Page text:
London Travel Blog› entry 56 of 87 › view all entries
Roughly three hours after I intended to go up to London, I finally left the house. Dad was spending the day having needles stuck in him in the hospital, so I swallowed the guilt and went off to have fun for the day. The journey in (once I ascertained the low emission zone doesn't apply to Little Orange Cars) was uneventful, depriving me of the chance to share funny train excuse stories with you, and I made it to Barbican without so much as a scary looking creep on the tube to riff on here.
The Barbican is a fine example of late 70s/ early 80s architecture. I mean, you can totally see what they were trying to achieve. But it still has the air of a big ugly concrete lump.
This time it was the Martian Museum of Terrestrial Art. The entire exhibition sort of forms one over-arching piece of concept art, in fact. It is presenting contemporary art, a lot of which puzzles the life out of me, as if it was contained in a sort of Martian version of the British Museum - "this piece of art seems to relate to some sort of kinship network" - that sort of thing. The majority of the art was totally incomprehensible, even to me, and I like a lot of contemporary art. Maybe I should have got the audio guide. But the flying double bass and the totem poll made of golf bags were fun.
The exhibition took about an hour, all told, including reading the tie letters. SO I'm not completely convinced it would be worth it full price. Oh well. I was meeting Lori at 5.30, so I had a bit of spare time to go a-wandering about the city. After a little thought, and a brief calculation about what was left on my brother's Oyster card, I went for a walk towards the river. By this point, I really wanted a coffee, and I thought that maybe the tower wouldn't be a bad place to look for one.
UNfortunately, when I went to the tower, none of the coffee smelt of coffee.
Naturally, the latte made really good friends with my hard-to-wash jumper. But caffeinne and sugar are good enough to forgive.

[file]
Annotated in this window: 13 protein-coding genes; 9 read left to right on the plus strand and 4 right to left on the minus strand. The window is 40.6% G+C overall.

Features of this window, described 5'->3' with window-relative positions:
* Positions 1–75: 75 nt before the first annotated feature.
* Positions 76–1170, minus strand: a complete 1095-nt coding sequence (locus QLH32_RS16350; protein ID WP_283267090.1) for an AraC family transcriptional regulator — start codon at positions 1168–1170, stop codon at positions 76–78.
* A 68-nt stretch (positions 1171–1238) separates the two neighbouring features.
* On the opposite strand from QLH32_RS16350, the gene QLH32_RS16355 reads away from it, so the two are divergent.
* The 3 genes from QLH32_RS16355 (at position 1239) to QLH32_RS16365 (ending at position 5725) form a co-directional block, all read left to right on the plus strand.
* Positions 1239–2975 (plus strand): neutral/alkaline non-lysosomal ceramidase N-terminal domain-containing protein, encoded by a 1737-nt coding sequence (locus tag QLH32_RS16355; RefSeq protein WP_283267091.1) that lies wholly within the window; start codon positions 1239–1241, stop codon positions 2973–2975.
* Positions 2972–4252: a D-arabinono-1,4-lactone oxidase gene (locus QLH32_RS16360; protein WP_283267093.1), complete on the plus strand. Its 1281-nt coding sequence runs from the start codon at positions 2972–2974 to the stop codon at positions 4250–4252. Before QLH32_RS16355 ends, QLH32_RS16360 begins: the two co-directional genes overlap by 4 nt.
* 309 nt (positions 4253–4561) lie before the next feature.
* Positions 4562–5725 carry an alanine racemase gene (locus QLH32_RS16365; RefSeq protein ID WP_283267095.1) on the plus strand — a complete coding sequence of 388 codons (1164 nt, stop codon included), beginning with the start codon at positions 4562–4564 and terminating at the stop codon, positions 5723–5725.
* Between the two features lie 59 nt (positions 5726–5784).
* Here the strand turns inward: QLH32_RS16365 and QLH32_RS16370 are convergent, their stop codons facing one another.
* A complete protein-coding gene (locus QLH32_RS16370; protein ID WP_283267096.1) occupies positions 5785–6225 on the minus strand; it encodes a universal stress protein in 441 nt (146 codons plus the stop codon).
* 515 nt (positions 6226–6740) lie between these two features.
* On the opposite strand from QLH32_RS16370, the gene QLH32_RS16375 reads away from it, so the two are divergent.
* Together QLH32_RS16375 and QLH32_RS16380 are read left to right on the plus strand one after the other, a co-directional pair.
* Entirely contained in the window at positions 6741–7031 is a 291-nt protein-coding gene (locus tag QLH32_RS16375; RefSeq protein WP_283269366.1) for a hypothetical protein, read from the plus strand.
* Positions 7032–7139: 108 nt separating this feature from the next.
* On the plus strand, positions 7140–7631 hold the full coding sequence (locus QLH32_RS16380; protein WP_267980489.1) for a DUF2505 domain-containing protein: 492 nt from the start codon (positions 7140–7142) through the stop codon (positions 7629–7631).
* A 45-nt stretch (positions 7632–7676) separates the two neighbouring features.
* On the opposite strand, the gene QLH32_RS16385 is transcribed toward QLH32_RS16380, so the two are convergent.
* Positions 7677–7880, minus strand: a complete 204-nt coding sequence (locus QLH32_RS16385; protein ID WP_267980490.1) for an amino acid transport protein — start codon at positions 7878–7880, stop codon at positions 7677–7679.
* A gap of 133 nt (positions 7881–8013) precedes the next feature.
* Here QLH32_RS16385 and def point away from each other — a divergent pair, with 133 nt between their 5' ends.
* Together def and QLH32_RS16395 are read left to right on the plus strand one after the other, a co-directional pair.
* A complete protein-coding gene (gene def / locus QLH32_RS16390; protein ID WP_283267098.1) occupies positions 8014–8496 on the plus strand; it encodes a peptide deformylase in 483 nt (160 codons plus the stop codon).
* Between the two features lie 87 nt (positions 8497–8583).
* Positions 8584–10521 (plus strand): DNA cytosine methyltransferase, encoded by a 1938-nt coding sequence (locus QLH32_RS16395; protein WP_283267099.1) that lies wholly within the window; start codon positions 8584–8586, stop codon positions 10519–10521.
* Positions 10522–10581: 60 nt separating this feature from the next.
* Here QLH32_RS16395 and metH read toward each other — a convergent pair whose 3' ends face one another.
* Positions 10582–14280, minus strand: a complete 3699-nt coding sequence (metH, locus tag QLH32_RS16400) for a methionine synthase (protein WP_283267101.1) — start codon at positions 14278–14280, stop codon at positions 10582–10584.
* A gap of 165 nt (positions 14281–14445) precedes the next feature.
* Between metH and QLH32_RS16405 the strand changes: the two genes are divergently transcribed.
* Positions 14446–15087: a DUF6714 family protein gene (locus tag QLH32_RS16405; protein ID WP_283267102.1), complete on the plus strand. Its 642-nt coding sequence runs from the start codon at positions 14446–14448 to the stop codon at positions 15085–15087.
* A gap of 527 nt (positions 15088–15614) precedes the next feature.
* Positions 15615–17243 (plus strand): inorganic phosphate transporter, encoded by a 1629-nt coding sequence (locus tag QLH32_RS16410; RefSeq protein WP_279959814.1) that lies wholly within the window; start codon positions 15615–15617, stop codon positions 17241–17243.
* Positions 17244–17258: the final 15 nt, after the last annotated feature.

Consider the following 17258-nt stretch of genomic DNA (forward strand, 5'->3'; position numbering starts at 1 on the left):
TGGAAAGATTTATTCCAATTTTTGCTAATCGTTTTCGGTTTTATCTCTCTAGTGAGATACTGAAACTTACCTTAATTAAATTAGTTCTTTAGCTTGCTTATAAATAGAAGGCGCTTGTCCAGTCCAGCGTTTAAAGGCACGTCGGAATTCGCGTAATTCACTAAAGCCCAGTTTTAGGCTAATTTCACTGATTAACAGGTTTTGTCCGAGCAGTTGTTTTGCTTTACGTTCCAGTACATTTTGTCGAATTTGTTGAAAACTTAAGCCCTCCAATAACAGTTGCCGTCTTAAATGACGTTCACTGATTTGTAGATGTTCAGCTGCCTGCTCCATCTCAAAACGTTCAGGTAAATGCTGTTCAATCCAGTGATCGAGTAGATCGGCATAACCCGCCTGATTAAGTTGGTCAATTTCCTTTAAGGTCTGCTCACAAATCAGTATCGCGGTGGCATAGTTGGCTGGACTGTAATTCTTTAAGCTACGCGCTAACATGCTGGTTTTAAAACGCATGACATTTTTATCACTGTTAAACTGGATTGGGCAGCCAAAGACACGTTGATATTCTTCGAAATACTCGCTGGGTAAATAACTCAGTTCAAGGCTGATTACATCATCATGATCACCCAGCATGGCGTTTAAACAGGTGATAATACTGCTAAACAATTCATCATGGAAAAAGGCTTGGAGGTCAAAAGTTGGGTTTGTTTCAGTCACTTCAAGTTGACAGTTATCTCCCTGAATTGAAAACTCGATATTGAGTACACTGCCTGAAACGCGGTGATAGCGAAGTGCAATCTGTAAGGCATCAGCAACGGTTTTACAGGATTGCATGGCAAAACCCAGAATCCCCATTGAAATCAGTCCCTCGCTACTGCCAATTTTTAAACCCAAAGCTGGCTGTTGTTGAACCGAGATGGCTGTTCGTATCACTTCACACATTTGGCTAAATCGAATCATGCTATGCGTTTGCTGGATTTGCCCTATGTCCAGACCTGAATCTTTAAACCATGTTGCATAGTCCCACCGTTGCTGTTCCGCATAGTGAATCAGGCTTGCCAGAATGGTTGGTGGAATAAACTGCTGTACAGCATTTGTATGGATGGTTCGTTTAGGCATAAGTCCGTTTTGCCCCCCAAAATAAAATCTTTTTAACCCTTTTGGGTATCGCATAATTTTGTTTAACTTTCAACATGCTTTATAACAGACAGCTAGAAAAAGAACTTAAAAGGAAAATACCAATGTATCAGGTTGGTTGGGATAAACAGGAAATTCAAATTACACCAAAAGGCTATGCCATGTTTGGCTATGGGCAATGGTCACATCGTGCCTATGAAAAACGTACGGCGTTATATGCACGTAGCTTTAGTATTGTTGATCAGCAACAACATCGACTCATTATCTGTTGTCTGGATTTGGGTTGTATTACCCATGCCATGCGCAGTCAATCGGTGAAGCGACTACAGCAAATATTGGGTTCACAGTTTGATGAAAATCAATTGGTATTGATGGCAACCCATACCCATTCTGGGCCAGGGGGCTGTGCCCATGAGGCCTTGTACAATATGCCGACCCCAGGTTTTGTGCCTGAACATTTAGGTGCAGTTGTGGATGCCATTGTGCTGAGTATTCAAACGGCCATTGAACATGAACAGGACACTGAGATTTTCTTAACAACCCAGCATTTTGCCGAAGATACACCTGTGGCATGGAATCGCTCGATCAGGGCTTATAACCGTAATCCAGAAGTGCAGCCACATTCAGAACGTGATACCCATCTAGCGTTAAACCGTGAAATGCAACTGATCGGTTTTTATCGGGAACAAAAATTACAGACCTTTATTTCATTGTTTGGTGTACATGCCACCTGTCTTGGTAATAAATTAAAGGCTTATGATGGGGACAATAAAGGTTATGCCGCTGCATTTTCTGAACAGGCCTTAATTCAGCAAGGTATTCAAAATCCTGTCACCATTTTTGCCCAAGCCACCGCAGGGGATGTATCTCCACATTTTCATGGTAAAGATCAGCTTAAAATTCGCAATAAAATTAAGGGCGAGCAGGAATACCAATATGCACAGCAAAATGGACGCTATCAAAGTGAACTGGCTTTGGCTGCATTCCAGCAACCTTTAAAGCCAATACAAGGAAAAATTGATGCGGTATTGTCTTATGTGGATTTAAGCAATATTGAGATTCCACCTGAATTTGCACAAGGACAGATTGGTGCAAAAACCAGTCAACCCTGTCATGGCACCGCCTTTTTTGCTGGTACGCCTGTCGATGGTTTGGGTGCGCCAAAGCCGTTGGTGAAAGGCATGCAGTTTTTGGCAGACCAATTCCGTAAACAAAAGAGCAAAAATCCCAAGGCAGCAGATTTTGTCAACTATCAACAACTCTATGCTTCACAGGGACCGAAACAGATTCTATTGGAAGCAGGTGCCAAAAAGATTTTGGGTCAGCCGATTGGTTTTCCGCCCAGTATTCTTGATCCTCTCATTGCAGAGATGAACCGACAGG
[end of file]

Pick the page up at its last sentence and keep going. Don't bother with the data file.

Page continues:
Initially I thought I would walk up to join Lori in Faringdon - it was only one stop from Barbican and that was about half an hour from where I was.
This alternative was to take the tube. The tube at 5.15 on a Tuesday is as close to purgatory as... the M25 on a bank holiday, that's how close it is to purgatory. Londoners must totally get free passes to heaven, unless they are actively evil, because 30 years on the tube would totally do the job of penance for you.
In Faringdon I explained to the nice Oxfam man that I was already signed up to their are you in campaign, and that my MP was sick of hearing from me about child trafficking. He grinned, and then Lori turned up bang on time, and we went to t'pub.
I can't remember what the pub was called, but it was one of the Wetherspoons. We had a really nice night talking nonsense, deciding that I was OK not to call my Most Recent Ex right now, and that actually, steak and pepsi for £7 was a great deal. it was with great reluctance that I went home to see mum, and hear about dad.
The hospital have tried every single vein they can think of, and have got a painkiller line in his leg. Tomorrow he will be well enough to visit, with luck, so I shan't be having any adventures then.
*The City, in this sense, means the square mile of towers fullof rich traders, stressed secretaries, and money. The City of London, as opposed to London, the city, which is several miles across and has a far smaller concentration of people who care that your trainers cost you £30 and are technically last season models.